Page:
Other Names for this Disease
- Ceruloplasmin deficiency
- Familial apoceruloplasmin deficiency
- Hereditary ceruloplasmin deficiency
- Systemic hemosiderosis due to aceruloplasminemia
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 This disorder causes iron to build-up in the body. Signs and symptoms begin in adulthood. People with this disorder tend to develop anemia and diabetes in their 20's. As the condition progresses, movement problems are common, such as tremors, chorea, ataxia, eyelid twitching, and grimacing. Some experience psychiatric problems and dementia in their 40's and 50's. Eye examination may reveal changes in the retina, but these changes typically do not affect vision. Aceruloplasminemia is caused by mutations in the CP gene and are inherited in an autosomal recessive fashion.Aceruloplasminemia is a disorder of iron metabolism.
Last updated: 8/3/2011
- Miyajima H. Aceruloplasminemia. GeneReview. 2003; http://www.ncbi.nlm.nih.gov/books/NBK1493. Accessed 8/3/2011.
- Aceruloplasminemia. Genetics Home Reference. 2008; http://ghr.nlm.nih.gov/condition=aceruloplasminemia. Accessed 8/3/2011.
- Genetics Home Reference (GHR) contains information on Aceruloplasminemia. This website is maintained by the National Library of Medicine.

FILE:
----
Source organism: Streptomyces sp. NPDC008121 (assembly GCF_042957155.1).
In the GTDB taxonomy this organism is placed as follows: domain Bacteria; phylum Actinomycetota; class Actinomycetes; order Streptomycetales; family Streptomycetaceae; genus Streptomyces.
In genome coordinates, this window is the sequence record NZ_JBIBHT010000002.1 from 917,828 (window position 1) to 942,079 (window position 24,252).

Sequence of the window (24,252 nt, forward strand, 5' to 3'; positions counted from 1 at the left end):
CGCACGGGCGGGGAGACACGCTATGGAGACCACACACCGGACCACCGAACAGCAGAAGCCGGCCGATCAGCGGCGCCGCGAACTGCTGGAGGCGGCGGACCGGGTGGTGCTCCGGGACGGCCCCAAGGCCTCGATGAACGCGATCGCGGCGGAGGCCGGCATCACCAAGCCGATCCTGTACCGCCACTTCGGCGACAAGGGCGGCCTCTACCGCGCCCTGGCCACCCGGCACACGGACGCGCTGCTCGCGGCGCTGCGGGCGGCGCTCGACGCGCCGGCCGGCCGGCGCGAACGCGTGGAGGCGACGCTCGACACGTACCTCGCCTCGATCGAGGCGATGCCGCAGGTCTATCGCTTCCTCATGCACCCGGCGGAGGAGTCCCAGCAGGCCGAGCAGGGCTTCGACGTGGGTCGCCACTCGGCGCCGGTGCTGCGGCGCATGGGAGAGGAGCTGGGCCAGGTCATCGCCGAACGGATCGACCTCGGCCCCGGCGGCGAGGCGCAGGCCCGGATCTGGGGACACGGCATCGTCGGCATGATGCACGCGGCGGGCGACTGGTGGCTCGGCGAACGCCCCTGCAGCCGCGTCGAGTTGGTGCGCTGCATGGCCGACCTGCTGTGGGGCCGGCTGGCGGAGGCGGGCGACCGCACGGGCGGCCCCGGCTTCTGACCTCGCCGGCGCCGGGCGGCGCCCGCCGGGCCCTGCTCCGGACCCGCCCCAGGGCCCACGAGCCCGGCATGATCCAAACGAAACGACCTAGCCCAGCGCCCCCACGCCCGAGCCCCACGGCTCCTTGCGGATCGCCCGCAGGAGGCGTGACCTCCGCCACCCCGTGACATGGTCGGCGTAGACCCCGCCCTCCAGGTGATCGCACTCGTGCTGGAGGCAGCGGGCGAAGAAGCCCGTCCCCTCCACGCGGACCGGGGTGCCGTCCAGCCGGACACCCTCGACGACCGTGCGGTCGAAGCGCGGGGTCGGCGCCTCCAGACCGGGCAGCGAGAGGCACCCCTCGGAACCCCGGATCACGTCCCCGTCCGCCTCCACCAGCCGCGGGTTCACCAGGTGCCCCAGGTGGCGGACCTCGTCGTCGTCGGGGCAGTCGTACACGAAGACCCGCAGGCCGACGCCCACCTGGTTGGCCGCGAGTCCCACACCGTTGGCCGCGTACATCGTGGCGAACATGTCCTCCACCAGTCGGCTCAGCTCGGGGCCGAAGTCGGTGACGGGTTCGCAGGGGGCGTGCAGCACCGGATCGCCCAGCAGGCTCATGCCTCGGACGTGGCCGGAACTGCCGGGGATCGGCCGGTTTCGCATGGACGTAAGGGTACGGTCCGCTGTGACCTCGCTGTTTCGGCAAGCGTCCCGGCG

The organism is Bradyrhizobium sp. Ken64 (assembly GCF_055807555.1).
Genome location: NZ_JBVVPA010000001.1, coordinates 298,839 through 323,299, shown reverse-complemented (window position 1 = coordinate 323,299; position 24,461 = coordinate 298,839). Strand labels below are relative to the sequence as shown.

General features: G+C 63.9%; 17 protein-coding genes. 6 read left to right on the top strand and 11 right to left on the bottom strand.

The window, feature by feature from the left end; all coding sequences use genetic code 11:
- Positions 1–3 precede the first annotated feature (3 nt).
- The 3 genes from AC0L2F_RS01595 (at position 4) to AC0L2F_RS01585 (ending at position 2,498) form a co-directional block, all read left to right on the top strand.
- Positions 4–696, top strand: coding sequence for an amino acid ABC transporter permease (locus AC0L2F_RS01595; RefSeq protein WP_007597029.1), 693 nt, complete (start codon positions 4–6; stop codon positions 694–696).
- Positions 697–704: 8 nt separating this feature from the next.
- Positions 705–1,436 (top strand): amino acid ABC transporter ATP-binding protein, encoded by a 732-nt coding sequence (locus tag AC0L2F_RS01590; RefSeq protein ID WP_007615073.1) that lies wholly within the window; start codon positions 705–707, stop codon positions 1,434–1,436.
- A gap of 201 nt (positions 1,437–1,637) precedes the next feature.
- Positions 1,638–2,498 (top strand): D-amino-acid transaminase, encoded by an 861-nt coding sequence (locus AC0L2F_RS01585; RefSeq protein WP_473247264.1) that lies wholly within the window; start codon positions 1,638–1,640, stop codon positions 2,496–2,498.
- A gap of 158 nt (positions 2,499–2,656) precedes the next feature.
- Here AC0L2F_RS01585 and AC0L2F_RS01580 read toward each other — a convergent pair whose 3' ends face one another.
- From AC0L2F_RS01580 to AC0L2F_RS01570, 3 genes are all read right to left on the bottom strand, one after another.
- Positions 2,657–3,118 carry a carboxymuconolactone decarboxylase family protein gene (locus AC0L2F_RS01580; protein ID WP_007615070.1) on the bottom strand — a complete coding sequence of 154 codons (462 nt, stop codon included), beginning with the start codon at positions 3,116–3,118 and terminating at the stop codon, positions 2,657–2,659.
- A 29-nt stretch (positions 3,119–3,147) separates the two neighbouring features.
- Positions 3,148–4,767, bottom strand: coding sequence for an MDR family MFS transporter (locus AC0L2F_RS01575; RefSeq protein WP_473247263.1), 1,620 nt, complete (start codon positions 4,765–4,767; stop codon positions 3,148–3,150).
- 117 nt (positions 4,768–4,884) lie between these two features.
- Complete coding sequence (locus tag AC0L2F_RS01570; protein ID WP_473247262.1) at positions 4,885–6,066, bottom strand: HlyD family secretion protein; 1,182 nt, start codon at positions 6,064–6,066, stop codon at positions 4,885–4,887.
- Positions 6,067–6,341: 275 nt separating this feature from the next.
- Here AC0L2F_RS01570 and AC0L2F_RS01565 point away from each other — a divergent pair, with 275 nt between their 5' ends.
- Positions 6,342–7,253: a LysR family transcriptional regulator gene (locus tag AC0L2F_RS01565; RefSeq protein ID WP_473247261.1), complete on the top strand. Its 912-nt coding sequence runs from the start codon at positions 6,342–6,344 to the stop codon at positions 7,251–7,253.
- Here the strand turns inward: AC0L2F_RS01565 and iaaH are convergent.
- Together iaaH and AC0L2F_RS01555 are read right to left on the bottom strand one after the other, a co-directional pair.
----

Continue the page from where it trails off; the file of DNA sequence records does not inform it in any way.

- The Monarch Initiative brings together data about this condition from humans and other species to help physicians and biomedical researchers. Monarch’s tools are designed to make it easier to compare the signs and symptoms (phenotypes) of different diseases and discover common features. This initiative is a collaboration between several academic institutions across the world and is funded by the National Institutes of Health. Visit the website to explore the biology of this condition.
- Online Mendelian Inheritance in Man (OMIM) is a catalog of human genes and genetic disorders. Each entry has a summary of related medical articles. It is meant for health care professionals and researchers. OMIM is maintained by Johns Hopkins University School of Medicine.
- Orphanet is a European reference portal for information on rare diseases and orphan drugs. Access to this database is free of charge.
- PubMed is a searchable database of medical literature and lists journal articles that discuss Aceruloplasminemia. Click on the link to view a sample search on this topic.